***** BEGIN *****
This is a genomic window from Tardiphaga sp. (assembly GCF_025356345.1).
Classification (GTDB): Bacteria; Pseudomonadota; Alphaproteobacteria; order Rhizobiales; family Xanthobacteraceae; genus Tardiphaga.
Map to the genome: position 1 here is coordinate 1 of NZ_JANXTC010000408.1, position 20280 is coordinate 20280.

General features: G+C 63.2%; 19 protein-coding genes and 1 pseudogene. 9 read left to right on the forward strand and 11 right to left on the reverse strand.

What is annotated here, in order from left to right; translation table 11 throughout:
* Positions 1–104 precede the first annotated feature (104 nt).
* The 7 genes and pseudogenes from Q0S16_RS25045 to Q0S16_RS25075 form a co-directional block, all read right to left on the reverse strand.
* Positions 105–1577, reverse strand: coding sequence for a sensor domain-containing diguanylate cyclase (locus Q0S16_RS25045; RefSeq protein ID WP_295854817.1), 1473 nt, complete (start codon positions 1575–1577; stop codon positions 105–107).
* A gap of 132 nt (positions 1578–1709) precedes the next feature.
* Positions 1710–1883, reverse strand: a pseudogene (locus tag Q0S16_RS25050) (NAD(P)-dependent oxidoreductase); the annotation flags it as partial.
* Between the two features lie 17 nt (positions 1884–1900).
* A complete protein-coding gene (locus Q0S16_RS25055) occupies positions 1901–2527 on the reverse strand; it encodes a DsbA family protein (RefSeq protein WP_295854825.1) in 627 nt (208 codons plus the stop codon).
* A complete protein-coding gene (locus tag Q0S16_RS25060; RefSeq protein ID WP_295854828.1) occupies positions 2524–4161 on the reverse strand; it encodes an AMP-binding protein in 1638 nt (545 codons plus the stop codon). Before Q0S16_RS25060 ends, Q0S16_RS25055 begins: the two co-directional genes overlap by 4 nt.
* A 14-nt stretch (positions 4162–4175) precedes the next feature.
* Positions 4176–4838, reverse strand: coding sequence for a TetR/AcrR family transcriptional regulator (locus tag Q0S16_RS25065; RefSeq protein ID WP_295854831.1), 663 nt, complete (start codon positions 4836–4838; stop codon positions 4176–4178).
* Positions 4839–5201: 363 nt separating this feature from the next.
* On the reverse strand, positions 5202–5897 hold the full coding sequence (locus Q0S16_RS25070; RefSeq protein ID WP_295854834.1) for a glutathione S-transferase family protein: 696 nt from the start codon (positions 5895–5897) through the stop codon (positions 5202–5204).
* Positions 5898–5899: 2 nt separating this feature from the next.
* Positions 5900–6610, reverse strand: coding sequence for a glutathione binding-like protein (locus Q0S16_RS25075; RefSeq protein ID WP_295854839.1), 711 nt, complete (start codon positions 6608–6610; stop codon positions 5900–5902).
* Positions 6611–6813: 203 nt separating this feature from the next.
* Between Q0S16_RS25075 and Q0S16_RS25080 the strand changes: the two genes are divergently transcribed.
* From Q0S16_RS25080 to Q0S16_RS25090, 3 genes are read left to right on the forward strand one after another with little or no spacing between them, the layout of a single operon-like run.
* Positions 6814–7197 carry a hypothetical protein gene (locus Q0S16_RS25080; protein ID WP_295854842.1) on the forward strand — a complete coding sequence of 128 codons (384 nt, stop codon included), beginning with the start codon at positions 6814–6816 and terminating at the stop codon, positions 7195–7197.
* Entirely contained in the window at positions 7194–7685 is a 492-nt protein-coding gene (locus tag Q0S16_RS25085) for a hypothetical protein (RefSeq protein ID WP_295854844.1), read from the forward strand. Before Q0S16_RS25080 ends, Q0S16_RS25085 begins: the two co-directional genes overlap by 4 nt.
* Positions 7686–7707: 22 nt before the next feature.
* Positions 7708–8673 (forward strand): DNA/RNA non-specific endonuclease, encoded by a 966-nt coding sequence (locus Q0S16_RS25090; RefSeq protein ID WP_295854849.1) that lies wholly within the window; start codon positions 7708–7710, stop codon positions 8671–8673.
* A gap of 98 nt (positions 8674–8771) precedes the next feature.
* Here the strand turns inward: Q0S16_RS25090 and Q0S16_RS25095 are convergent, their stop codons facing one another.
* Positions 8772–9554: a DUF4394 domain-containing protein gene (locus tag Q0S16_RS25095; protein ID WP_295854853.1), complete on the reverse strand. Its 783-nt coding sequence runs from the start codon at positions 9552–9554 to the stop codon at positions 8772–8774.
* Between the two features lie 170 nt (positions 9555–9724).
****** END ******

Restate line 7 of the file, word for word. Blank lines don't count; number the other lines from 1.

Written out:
* The 7 genes and pseudogenes from Q0S16_RS25045 to Q0S16_RS25075 form a co-directional block, all read right to left on the reverse strand.